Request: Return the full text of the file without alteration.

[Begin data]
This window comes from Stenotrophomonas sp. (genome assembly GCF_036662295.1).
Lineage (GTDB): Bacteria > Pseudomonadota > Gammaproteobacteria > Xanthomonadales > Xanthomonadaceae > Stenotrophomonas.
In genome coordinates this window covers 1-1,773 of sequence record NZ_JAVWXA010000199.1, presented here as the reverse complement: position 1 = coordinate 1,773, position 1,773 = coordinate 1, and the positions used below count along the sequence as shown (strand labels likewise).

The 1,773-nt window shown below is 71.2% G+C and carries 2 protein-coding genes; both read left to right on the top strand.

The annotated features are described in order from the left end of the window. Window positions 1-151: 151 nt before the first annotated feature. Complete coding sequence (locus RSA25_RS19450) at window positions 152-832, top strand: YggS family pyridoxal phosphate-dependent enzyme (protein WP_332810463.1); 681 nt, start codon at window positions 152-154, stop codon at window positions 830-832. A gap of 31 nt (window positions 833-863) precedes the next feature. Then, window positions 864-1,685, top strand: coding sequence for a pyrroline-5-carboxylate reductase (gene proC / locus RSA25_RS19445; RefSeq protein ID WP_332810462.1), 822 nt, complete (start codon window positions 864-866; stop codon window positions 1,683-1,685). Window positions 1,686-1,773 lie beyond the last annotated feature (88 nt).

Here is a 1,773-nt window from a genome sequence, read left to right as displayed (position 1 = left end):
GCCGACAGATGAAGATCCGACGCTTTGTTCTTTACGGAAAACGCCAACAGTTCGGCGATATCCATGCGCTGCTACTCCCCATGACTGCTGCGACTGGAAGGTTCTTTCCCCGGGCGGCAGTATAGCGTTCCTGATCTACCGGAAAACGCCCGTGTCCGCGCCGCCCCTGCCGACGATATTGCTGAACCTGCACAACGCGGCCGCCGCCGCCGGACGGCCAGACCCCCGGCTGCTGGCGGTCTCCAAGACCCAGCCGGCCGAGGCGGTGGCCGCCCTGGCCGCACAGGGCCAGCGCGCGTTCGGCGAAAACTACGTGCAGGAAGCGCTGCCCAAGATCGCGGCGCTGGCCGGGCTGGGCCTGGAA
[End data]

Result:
This window comes from Stenotrophomonas sp. (genome assembly GCF_036662295.1).
Lineage (GTDB): Bacteria > Pseudomonadota > Gammaproteobacteria > Xanthomonadales > Xanthomonadaceae > Stenotrophomonas.
In genome coordinates this window covers 1-1,773 of sequence record NZ_JAVWXA010000199.1, presented here as the reverse complement: position 1 = coordinate 1,773, position 1,773 = coordinate 1, and the positions used below count along the sequence as shown (strand labels likewise).

The 1,773-nt window shown below is 71.2% G+C and carries 2 protein-coding genes; both read left to right on the top strand.

The annotated features are described in order from the left end of the window. Window positions 1-151: 151 nt before the first annotated feature. Complete coding sequence (locus RSA25_RS19450) at window positions 152-832, top strand: YggS family pyridoxal phosphate-dependent enzyme (protein WP_332810463.1); 681 nt, start codon at window positions 152-154, stop codon at window positions 830-832. A gap of 31 nt (window positions 833-863) precedes the next feature. Then, window positions 864-1,685, top strand: coding sequence for a pyrroline-5-carboxylate reductase (gene proC / locus RSA25_RS19445; RefSeq protein ID WP_332810462.1), 822 nt, complete (start codon window positions 864-866; stop codon window positions 1,683-1,685). Window positions 1,686-1,773 lie beyond the last annotated feature (88 nt).

Here is a 1,773-nt window from a genome sequence, read left to right as displayed (position 1 = left end):
GCCGACAGATGAAGATCCGACGCTTTGTTCTTTACGGAAAACGCCAACAGTTCGGCGATATCCATGCGCTGCTACTCCCCATGACTGCTGCGACTGGAAGGTTCTTTCCCCGGGCGGCAGTATAGCGTTCCTGATCTACCGGAAAACGCCCGTGTCCGCGCCGCCCCTGCCGACGATATTGCTGAACCTGCACAACGCGGCCGCCGCCGCCGGACGGCCAGACCCCCGGCTGCTGGCGGTCTCCAAGACCCAGCCGGCCGAGGCGGTGGCCGCCCTGGCCGCACAGGGCCAGCGCGCGTTCGGCGAAAACTACGTGCAGGAAGCGCTGCCCAAGATCGCGGCGCTGGCCGGGCTGGGCCTGGAA